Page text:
If the board game Trivial Pursuit were based on cocktails, Stewart would be the player to beat, hands down. In her new book, The Drunken Botanist: The Plants That Create The World's Great Drinks, the author takes the reader around the world exploring the history of our favorite libations when it comes to the plants, flowers, trees and even fungi that have served as their sources. Stewart's earlier books include Wicked Plants: The Weed That Killed Lincoln's Mother and Other Botanical Atrocities and Wicked Bugs: The Louse That Conquered Napoleon's Army and Other Diabolical Insects. She is the co-founder of the Garden Rant blog and a contributing editor to the magazine Fine Gardening. She and her husband live in northern California, where they own an antiquarian bookstore.
What's on your nightstand?
The Snow Child by Eowyn Ivey. It's a beautiful book. You're never quite sure whether or not you're reading a fairy tale. You never know if it's real or not real. It's very mysterious. She handles everything very carefully.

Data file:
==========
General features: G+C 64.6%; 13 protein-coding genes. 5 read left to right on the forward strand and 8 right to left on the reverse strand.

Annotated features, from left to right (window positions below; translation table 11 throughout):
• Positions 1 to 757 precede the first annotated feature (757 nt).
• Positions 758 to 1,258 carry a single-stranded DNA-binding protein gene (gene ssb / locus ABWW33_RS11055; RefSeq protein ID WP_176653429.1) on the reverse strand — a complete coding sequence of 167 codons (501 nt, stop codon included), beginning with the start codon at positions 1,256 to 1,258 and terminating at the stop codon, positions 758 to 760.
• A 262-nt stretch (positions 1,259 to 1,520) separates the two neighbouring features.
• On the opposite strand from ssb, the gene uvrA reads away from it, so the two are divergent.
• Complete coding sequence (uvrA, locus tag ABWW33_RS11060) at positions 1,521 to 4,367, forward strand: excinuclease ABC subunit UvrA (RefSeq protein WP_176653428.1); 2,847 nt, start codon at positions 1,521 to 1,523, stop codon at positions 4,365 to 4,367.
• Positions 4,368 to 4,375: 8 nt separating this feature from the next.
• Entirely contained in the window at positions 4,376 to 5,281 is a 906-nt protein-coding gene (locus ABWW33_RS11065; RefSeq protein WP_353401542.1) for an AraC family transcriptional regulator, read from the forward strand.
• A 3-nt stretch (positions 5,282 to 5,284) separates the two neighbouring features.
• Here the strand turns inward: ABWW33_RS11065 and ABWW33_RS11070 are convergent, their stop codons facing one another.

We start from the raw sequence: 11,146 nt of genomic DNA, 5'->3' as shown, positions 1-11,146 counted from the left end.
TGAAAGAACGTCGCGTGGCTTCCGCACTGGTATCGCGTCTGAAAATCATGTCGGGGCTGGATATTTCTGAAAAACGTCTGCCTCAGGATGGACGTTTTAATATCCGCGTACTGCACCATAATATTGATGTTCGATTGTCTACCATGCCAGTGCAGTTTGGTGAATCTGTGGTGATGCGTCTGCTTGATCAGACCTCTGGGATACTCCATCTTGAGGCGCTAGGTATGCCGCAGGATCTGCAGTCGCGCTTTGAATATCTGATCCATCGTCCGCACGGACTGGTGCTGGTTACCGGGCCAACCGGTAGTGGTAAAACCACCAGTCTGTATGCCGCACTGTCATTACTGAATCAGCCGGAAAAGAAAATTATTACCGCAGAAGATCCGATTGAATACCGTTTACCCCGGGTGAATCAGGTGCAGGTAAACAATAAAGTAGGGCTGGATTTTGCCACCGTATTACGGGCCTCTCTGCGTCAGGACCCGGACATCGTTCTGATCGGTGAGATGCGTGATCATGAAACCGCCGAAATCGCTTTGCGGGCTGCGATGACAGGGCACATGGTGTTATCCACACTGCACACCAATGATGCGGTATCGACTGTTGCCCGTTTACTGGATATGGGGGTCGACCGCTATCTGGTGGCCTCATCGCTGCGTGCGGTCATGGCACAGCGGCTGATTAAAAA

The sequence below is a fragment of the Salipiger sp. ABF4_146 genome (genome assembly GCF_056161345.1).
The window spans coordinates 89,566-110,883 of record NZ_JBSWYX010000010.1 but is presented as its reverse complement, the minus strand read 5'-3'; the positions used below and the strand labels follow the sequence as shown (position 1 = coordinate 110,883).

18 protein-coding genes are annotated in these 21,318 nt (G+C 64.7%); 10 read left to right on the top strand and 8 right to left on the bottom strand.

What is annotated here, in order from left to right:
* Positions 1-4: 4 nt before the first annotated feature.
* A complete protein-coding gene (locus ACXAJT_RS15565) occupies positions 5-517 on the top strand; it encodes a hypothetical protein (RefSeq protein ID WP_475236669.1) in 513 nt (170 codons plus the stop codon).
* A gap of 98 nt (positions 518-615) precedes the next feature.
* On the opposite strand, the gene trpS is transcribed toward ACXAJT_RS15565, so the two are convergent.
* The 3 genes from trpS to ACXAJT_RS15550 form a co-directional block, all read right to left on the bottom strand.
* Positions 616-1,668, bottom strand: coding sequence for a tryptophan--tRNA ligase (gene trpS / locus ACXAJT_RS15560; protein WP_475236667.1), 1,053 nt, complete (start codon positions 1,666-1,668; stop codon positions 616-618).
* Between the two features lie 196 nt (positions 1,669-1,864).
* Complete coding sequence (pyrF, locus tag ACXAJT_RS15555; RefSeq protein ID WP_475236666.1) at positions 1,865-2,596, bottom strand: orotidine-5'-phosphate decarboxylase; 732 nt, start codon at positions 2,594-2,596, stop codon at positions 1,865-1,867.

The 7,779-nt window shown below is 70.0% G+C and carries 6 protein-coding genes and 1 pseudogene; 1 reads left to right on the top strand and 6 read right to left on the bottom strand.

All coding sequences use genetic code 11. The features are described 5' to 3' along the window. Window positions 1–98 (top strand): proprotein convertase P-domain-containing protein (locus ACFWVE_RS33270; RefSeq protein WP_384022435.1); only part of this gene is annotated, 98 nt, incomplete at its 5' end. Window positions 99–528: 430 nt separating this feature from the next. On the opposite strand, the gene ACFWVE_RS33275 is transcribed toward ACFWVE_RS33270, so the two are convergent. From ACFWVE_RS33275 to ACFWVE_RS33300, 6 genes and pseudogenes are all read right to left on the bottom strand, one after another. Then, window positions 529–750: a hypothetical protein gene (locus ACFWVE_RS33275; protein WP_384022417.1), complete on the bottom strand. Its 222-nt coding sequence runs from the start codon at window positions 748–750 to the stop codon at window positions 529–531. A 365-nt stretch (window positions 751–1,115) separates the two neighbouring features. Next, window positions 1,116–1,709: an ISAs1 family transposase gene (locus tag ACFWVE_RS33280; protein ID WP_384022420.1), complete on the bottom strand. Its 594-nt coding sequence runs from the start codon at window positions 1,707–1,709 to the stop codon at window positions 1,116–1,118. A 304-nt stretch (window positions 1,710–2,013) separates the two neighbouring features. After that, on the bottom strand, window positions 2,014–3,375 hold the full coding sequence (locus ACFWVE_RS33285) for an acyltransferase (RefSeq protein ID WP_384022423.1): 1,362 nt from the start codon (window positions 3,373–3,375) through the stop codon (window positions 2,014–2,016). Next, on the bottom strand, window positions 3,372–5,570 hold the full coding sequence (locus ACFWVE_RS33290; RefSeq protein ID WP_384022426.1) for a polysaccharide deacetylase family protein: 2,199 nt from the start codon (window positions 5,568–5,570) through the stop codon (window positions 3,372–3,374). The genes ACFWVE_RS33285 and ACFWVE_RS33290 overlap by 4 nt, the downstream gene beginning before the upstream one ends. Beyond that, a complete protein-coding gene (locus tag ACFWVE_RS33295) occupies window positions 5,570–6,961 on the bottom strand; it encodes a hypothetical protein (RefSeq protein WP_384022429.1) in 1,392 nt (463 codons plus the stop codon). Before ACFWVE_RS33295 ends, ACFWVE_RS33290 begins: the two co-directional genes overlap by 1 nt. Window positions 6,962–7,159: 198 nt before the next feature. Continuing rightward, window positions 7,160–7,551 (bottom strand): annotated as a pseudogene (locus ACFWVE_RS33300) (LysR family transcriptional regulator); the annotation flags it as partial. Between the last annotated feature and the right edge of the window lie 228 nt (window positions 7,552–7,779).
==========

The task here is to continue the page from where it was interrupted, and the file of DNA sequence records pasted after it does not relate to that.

If you wanted to encourage a person to consider growing their own fruits and vegetables, or just to take up gardening, is there a particular book you'd recommend?
Grow the Good Life: Why a Vegetable Garden Will Make You Happy, Healthy, Wealthy, and Wise by Michele Owens. It's a short, highly readable book. She really makes an argument on why all of us ought to grow our own food and how you can look at taking care of a vegetable garden as part of running a household. She makes a good case, better than most, because she's got three kids, a spouse that travels. If she can do it, anybody can. She's very smart about it. She's got really insightful things to say and, it's true, a lot of advice given to gardeners over the years is misguided. Think about it, sometimes advice for farmers who are working on a large scale makes no sense at all for gardeners at home to follow. It might make you think differently than you do now.
Piper Castillo, Times staff writer, can be reached at firstname.lastname@example.org.